I used Google’s free WiFi today from my laptop. It works just great! Congratulations to the Google team! There is nothing better than getting free stuff.
I think we’ll have more team meetings at the pub now.
Now that we’ve got free bandwidth, we just need free electricity. Google – any ideas?
If you have a blog, you need to try Windows Live Writer.
It’s rare that I pimp a product, so you know this is great. I’ve been using Writer against my Movable-Type hosted blog for several weeks, and it’s just fantastic.
Google published their findings after investigating several allegations of Click Fraud.
The report is good, and Google rebuts that the ClickFraud detection companies are doing sloppy detection. Naturally, hearing Google claim that ClickFraud is bogus sounds like they are being defensive. But, if you read the paper, Google clearly did some solid engineering to investigate these claims.
Google found that the ClickFraud-detection companies are just making basic errors in their detection of fraud. According to ArsTechnica, at least one of the ClickFraud claimants (ClickFacts) has agreed that Google did identify real problems in the ClickFact’s detection logic.
Google also researched the results from an AdWatcher report. In the report, AdWatcher told the advertiser that they had been a victim to ~12,000 fraudulent clicks. However, during that period, the customer was only billed by Google for ~6,000 clicks. This is just impossible; obviously the fraud count can’t be larger than the total clicks billed.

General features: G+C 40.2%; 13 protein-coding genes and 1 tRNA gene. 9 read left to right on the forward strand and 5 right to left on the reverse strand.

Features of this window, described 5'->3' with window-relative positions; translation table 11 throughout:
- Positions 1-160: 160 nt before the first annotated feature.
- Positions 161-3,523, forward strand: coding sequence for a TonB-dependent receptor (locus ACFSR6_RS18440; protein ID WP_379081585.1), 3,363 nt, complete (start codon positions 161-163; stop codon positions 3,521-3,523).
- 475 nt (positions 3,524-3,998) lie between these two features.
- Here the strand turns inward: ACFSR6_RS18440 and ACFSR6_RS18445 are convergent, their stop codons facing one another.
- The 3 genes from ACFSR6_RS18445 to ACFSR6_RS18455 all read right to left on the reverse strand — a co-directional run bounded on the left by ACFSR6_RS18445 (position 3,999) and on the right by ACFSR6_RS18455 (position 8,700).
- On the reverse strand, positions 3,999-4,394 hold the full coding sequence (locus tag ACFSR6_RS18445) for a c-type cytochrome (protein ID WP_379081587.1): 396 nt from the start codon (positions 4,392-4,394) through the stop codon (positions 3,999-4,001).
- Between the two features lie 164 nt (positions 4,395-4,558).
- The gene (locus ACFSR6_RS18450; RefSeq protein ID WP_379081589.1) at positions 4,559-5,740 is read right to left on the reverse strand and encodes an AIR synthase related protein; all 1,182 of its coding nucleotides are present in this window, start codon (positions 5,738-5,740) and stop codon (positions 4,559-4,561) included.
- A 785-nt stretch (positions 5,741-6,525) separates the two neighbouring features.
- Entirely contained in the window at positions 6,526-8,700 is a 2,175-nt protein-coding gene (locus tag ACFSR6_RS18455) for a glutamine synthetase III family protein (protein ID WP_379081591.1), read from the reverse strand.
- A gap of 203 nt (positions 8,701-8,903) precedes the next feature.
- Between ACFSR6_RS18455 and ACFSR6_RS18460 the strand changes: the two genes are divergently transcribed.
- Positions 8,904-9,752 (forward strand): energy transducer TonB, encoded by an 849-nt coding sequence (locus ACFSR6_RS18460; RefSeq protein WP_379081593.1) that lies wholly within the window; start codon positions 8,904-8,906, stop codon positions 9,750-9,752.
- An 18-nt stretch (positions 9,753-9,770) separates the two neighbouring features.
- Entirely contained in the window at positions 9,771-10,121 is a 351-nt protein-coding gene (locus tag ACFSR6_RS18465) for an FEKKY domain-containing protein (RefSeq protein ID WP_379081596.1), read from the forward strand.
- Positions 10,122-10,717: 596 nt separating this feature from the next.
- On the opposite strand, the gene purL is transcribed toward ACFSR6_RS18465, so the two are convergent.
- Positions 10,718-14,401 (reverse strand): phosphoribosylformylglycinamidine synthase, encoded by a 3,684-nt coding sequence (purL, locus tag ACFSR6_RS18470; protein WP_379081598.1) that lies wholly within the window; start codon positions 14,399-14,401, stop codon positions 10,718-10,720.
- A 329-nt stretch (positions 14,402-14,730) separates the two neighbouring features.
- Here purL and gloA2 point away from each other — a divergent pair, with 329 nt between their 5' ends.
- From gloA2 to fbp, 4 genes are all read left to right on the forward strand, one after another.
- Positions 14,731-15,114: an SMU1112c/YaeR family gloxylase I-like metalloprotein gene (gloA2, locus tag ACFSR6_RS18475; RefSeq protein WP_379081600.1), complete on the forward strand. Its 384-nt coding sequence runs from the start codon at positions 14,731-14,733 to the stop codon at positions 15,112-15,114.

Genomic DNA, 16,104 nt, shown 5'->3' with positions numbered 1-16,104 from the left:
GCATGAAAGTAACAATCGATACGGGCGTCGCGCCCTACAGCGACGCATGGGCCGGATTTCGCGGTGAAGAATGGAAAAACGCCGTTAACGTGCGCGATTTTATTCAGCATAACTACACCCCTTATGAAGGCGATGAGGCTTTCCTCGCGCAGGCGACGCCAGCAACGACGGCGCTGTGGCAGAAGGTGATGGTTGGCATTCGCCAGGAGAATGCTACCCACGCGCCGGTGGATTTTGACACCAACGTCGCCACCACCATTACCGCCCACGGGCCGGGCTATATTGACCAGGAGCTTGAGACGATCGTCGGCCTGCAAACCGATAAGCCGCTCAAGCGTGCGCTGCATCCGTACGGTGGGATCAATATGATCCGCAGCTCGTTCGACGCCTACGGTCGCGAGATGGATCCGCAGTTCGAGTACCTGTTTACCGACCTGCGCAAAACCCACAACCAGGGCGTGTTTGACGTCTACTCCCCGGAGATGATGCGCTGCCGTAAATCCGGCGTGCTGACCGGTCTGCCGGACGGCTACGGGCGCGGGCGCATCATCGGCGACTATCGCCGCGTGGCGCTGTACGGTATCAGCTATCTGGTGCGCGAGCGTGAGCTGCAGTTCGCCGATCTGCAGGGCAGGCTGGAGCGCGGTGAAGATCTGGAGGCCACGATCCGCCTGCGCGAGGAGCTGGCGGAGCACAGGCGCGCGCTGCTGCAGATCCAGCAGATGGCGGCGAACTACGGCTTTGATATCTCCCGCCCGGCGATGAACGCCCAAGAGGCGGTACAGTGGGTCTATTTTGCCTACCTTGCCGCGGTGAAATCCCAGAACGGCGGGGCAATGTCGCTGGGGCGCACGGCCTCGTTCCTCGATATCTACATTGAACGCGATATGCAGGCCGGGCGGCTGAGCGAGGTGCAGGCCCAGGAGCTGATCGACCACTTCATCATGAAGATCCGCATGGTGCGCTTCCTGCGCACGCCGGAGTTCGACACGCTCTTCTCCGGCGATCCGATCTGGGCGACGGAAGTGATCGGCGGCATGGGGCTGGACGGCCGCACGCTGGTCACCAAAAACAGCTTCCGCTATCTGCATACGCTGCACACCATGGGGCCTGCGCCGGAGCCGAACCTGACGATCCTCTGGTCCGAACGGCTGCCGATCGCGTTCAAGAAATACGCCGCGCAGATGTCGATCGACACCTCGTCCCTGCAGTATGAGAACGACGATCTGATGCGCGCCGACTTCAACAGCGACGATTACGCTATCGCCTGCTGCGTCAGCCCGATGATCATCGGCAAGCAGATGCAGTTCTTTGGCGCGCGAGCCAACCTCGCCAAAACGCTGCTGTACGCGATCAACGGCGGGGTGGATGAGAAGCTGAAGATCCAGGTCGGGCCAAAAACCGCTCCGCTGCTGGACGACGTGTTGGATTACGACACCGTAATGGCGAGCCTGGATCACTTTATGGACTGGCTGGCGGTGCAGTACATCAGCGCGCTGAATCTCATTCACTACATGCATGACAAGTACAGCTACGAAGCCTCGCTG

If you know even a little about how http, referrers, and web-browsers work, you should check out the Appendices in the Google report. Frankly, it’s shocking that the ClickFraud companies are making such basic errors in their reporting. Obviously, their business is hinged on proving that ClickFraud exists, but they need to do a lot more diligence in their engineering before making their claims.
It’s refreshing to see real engineering research being done on this stuff rather than the marketing claims based on fuzzy data that we usually see.
I’ve had some time to think about Niall Kennedy’s announcement that he’s leaving Microsoft. I met him once for probably less than a minute, so I don’t really know him. I have read his blog a fair bit and have a lot of respect for him. But….
I’m a little disappointed with Niall too. He started work at Microsoft only 4 months ago. Frankly, he should have known that Microsoft could be like this. To quit after such a short period of time, and then to declare the company of being in “general paralysis” seems unfair to Microsoft, his colleagues, and his readers. He did generate a lot of press for himself though (ZDNet, Information Week, CNet, Seattle Post, SoftPedia).
There is no doubt that Microsoft is undergoing major changes in order to compete going forward. This type of metamorphasis is one that Microsoft has successfully done before, but it takes a long time. The change can take a huge toll on employees while the company gets priorities sorted out. Coming from small companies myself, I definitely sympathize with Niall’s frustration that Microsoft and Windows Live is moving too slowly! It’s fair, but any seasoned engineer should expect this when they start with Microsoft (and then work like a dog to make it faster/cheaper/better).
Obviously, each of us faces our own career/life decisions and sometimes the best thing to do is to leave. In making his decision, I’m sure Niall did the right thing. I’m just a little disappointed at the damning words that he left for Microsoft on his exit. He’s a smart guy, but when you only had the patience for 4 months of it, you didn’t earn the right to conclude the whole thing is just screwed up.
Anyway – Niall – best of luck to you with your new adventure! I’m sure you’ll go far.